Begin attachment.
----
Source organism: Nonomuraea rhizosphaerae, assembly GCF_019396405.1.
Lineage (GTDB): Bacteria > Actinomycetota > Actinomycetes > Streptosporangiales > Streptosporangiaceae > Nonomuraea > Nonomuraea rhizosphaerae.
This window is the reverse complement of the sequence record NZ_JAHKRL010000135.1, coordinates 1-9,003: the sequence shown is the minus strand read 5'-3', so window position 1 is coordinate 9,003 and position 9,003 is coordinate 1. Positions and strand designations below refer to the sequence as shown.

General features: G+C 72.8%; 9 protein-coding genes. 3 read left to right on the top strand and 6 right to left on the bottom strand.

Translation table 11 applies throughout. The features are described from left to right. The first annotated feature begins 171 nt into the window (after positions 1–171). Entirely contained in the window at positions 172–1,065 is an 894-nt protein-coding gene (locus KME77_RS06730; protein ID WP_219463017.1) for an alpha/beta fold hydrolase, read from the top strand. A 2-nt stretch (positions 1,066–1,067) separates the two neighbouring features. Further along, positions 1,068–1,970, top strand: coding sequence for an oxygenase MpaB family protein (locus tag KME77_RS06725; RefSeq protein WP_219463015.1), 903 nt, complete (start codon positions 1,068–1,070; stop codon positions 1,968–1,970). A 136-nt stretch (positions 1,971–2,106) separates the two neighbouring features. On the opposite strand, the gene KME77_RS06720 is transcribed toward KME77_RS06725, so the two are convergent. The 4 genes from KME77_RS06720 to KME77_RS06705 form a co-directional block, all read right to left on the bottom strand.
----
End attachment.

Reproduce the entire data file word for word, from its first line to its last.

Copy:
Source organism: Nonomuraea rhizosphaerae, assembly GCF_019396405.1.
Lineage (GTDB): Bacteria > Actinomycetota > Actinomycetes > Streptosporangiales > Streptosporangiaceae > Nonomuraea > Nonomuraea rhizosphaerae.
This window is the reverse complement of the sequence record NZ_JAHKRL010000135.1, coordinates 1-9,003: the sequence shown is the minus strand read 5'-3', so window position 1 is coordinate 9,003 and position 9,003 is coordinate 1. Positions and strand designations below refer to the sequence as shown.

General features: G+C 72.8%; 9 protein-coding genes. 3 read left to right on the top strand and 6 right to left on the bottom strand.

Translation table 11 applies throughout. The features are described from left to right. The first annotated feature begins 171 nt into the window (after positions 1–171). Entirely contained in the window at positions 172–1,065 is an 894-nt protein-coding gene (locus KME77_RS06730; protein ID WP_219463017.1) for an alpha/beta fold hydrolase, read from the top strand. A 2-nt stretch (positions 1,066–1,067) separates the two neighbouring features. Further along, positions 1,068–1,970, top strand: coding sequence for an oxygenase MpaB family protein (locus tag KME77_RS06725; RefSeq protein WP_219463015.1), 903 nt, complete (start codon positions 1,068–1,070; stop codon positions 1,968–1,970). A 136-nt stretch (positions 1,971–2,106) separates the two neighbouring features. On the opposite strand, the gene KME77_RS06720 is transcribed toward KME77_RS06725, so the two are convergent. The 4 genes from KME77_RS06720 to KME77_RS06705 form a co-directional block, all read right to left on the bottom strand.